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Workers carrying banana peppers at Kenda Farms 2003 (PBP)Not surprisingly, it was Gene Nichol’s regular contribution to Raleigh’s News & Observer in which he shines a light on the General Assembly’s cold and shoddy decision to punish poor people by slashing the state’s already inadequate Legal Aid budget.

As is so often the case with conservative attacks on Legal Aid, this year’s budget cut was pretty clearly driven by agribusiness, which can’t abide the idea of farmworkers occasionally winning cases against growers who treat them like, well, dirt. Here’s Nichol:

“Sen. Brent Jackson of Autryville, one of the powerful appropriation chairs, led the charge to end funding. Jackson is the Senate’s only mega-farmer. Having benefited mightily from agribusiness contributions, he has quickly become their standard bearer. Jackson carries no affection for LANC. A couple of its lawyers have had the gall to win cases on behalf of poor farmworkers in Eastern North Carolina. So Jackson saw the rare opportunity, in a single stroke, to both line the pockets of rich Tar Heels and restrict the effective rights of those working in the fields. A win-win if ever there were one.

As a result, Hausen has been forced in recent weeks to lay off 48 lawyers and paralegals – from a staff of about 350. If cuts passed by the U.S. House become law later this year, he’ll have to eliminate 50 more. Legal aid lawyers carry famously high caseloads and enjoy famously low salaries. One of the most efficient anti-poverty programs in North Carolina is, as we speak, being markedly decimated.

This is hardly an auspicious time to gut legal services.

Given the explosion of poverty that has occurred here since 2008, now 23 percent of Tar Heels, over 2.2 million, qualify for legal services under federal guidelines. The marker is set at 125 percent of the poverty threshold – or about $29,000 for a family of four. Half of legal aid clients make less than $15,000 a year.”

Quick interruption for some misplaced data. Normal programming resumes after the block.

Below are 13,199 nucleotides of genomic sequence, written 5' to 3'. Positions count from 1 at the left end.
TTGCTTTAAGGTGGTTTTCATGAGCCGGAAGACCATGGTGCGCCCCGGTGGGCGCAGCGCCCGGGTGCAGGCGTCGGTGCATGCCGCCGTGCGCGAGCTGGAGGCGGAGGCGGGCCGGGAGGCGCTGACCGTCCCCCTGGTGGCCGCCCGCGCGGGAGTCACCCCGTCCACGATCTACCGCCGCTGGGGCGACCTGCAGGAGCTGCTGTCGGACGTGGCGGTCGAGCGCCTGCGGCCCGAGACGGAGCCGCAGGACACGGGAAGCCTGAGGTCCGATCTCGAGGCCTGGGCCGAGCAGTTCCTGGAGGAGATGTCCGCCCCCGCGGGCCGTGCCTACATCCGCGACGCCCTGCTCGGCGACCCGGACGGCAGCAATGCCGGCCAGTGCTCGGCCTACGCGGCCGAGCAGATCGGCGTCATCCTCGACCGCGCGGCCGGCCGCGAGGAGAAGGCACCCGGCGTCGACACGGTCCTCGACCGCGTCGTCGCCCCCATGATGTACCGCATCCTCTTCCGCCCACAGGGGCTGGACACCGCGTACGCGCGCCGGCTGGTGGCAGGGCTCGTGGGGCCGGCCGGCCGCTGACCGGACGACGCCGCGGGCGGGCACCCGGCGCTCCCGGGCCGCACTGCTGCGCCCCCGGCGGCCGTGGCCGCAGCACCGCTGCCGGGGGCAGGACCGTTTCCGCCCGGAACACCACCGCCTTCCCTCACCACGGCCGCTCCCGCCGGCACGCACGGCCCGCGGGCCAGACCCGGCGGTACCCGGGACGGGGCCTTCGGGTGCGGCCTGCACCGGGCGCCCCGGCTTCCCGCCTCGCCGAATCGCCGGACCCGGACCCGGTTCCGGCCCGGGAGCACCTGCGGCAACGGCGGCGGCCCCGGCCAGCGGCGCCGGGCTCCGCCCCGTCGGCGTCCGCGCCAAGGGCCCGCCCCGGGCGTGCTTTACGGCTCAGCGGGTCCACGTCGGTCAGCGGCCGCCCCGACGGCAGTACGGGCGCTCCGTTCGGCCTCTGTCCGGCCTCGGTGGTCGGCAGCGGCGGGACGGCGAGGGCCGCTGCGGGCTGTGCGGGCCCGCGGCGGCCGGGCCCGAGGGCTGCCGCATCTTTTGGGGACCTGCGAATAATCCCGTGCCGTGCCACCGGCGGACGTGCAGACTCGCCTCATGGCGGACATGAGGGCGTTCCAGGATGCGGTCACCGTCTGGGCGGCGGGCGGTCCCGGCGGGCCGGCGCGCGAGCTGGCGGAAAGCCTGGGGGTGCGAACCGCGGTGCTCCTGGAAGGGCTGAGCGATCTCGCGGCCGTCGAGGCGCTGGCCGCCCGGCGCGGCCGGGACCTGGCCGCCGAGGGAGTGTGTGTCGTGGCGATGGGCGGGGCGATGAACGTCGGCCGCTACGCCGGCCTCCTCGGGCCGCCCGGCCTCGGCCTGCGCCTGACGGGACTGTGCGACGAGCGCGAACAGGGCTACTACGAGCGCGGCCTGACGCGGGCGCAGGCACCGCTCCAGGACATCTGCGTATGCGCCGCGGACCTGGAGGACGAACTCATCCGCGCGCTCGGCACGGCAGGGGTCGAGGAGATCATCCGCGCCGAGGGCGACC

But, of course, such numbers mean little to elected officials who’ve been ignoring similar figures for years. As Nichol puts it:

“We have also said, repeatedly, that we won’t allow important rights to be lost without providing a meaningful hearing, at a meaningful time, in a meaningful manner. But, for poor North Carolinians, when we say that, we lie.”

It’s getting to be a habit for state leaders.

 

NC Budget and Tax Center, News

Earlier this month, Congresswoman Alma Adams of the 12th District penned a letter urging Governor McCrory to veto a bill that would unnecessarily restrict food aid for childless adults who are very poor and live in areas where jobs are scarce—regardless of how hard they are looking for work.Adams_McCrory

States can temporarily suspend work-related time-limits on federal food aid for areas with sustained high levels of unemployment. North Carolina officials applied for a waiver in July for 77 of the state’s 100 counties due to a severe lack of jobs available that hampers North Carolinians’ ability to meet the work requirements. The bill, however, would permanently ban the Governor from ever pursuing this option irrespective of how local economies are faring or whether employment and training opportunities actually exist.

Between 85,000 and 105,000 unemployed childless adults in North Carolina would lose food aid in 2016 if the Governor signs this bill into law.* See this map of where they live.

“House Bill 318 is [a] significant step backwards for supporting the hungry as they look for work,” wrote Congresswoman Adams. “All this bill does is punish people in high unemployment areas and limits the state’s ability to meet the needs of the unemployed,” she continued.

Congresswoman Adams is part of a growing chorus of voices calling upon the governor to veto this measure, including the NC Justice Center, the NC NAACP, and the state Legislative Black Caucus. Governor McCrory has until October 30th to veto or sign the bill, which will become law if he takes no action.

See Representative Adams’ letter to the Governor below.

Adams_Letter

*Special data request to the Center on Budget and Policy Priorities. September 2015.

News

North Carolina’s infant mortality rate has ticked upwards, a slight setback in the state that once had the highest infant mortality rate in the nation.

The state’s 2014 rate was 7.1 deaths of babies in their first year for every 1,000 live births, according to information released Monday by the N.C. Department of Health and Human Services. In all, 860 infants died in North Carolina during 2014 before their first birthday.